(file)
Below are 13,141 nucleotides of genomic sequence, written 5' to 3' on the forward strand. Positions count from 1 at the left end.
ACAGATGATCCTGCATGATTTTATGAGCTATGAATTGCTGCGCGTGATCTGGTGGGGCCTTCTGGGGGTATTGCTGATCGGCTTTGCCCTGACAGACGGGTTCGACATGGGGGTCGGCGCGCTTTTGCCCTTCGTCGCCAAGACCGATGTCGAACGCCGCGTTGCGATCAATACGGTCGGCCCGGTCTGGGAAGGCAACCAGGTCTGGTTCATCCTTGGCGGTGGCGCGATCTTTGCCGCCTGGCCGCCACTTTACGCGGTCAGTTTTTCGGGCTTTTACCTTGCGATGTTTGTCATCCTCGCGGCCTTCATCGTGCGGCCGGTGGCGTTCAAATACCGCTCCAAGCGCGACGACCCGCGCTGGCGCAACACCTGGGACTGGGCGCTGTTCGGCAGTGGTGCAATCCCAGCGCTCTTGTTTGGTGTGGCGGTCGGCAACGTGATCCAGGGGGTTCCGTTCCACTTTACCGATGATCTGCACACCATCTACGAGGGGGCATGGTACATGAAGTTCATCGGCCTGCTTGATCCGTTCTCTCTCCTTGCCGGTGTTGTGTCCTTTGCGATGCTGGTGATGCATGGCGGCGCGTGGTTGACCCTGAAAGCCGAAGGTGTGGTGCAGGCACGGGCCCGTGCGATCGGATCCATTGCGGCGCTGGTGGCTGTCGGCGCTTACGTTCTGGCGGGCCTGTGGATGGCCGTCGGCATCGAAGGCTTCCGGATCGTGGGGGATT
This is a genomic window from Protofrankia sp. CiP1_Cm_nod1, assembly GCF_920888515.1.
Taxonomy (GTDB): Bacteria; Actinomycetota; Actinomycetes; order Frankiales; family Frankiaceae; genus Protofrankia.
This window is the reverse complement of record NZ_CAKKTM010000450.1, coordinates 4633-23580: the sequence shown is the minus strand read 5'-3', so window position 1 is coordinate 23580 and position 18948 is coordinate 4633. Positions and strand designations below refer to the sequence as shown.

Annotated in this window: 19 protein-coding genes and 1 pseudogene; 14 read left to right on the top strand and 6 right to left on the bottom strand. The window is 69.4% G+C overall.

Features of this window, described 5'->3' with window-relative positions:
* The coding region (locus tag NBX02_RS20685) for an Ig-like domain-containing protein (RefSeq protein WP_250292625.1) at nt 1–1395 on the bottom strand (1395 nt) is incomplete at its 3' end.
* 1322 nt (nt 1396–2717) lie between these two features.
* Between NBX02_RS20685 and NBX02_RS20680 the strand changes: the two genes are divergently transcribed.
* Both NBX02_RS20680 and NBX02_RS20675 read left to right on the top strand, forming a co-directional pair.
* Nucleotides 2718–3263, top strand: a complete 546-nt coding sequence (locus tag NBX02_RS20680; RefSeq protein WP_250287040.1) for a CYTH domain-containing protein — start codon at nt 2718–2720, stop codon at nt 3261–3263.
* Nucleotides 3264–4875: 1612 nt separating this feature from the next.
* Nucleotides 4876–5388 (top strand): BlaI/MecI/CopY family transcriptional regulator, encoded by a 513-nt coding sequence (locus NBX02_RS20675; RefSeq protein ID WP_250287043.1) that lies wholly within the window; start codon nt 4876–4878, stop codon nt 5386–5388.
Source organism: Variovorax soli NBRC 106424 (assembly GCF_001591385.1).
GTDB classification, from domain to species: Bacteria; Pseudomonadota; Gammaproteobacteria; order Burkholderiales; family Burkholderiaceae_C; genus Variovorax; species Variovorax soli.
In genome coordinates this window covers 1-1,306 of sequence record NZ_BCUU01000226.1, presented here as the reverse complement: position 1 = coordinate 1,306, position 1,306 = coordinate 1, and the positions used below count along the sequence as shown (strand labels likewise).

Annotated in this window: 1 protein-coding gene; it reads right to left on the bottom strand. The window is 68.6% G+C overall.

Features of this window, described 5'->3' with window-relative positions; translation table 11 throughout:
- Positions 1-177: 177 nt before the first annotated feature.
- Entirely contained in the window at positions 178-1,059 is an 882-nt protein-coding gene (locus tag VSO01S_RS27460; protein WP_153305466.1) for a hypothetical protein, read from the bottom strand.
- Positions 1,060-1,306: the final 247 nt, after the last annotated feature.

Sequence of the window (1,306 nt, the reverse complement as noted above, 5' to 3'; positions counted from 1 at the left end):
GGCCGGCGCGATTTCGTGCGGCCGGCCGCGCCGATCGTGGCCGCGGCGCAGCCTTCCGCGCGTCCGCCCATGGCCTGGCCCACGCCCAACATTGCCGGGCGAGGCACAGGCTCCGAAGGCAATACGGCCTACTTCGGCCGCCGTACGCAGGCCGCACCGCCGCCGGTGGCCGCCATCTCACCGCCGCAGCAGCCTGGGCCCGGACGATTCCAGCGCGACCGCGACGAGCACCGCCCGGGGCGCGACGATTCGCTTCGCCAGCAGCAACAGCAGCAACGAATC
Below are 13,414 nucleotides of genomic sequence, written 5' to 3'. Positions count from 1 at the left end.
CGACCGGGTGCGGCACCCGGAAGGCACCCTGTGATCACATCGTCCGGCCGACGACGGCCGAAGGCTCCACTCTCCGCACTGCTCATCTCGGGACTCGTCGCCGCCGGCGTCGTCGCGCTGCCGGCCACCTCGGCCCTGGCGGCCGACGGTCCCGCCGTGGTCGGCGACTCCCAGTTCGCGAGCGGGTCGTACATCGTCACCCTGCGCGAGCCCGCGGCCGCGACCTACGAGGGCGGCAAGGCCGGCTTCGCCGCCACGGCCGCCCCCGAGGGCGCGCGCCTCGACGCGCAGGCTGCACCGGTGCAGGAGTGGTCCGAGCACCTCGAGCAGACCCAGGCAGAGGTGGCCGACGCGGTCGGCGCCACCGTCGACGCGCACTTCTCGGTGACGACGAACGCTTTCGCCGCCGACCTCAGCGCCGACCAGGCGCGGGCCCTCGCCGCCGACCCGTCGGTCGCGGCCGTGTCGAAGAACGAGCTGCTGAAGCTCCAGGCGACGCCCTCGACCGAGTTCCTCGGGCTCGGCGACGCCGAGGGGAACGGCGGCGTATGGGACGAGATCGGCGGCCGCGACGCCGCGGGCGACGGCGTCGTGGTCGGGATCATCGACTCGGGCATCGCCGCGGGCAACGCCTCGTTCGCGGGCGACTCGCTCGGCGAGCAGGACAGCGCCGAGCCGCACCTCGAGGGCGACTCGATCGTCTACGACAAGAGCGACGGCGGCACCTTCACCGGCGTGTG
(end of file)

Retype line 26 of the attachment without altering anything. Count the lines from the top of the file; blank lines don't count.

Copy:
CGACCGGGTGCGGCACCCGGAAGGCACCCTGTGATCACATCGTCCGGCCGACGACGGCCGAAGGCTCCACTCTCCGCACTGCTCATCTCGGGACTCGTCGCCGCCGGCGTCGTCGCGCTGCCGGCCACCTCGGCCCTGGCGGCCGACGGTCCCGCCGTGGTCGGCGACTCCCAGTTCGCGAGCGGGTCGTACATCGTCACCCTGCGCGAGCCCGCGGCCGCGACCTACGAGGGCGGCAAGGCCGGCTTCGCCGCCACGGCCGCCCCCGAGGGCGCGCGCCTCGACGCGCAGGCTGCACCGGTGCAGGAGTGGTCCGAGCACCTCGAGCAGACCCAGGCAGAGGTGGCCGACGCGGTCGGCGCCACCGTCGACGCGCACTTCTCGGTGACGACGAACGCTTTCGCCGCCGACCTCAGCGCCGACCAGGCGCGGGCCCTCGCCGCCGACCCGTCGGTCGCGGCCGTGTCGAAGAACGAGCTGCTGAAGCTCCAGGCGACGCCCTCGACCGAGTTCCTCGGGCTCGGCGACGCCGAGGGGAACGGCGGCGTATGGGACGAGATCGGCGGCCGCGACGCCGCGGGCGACGGCGTCGTGGTCGGGATCATCGACTCGGGCATCGCCGCGGGCAACGCCTCGTTCGCGGGCGACTCGCTCGGCGAGCAGGACAGCGCCGAGCCGCACCTCGAGGGCGACTCGATCGTCTACGACAAGAGCGACGGCGGCACCTTCACCGGCGTGTG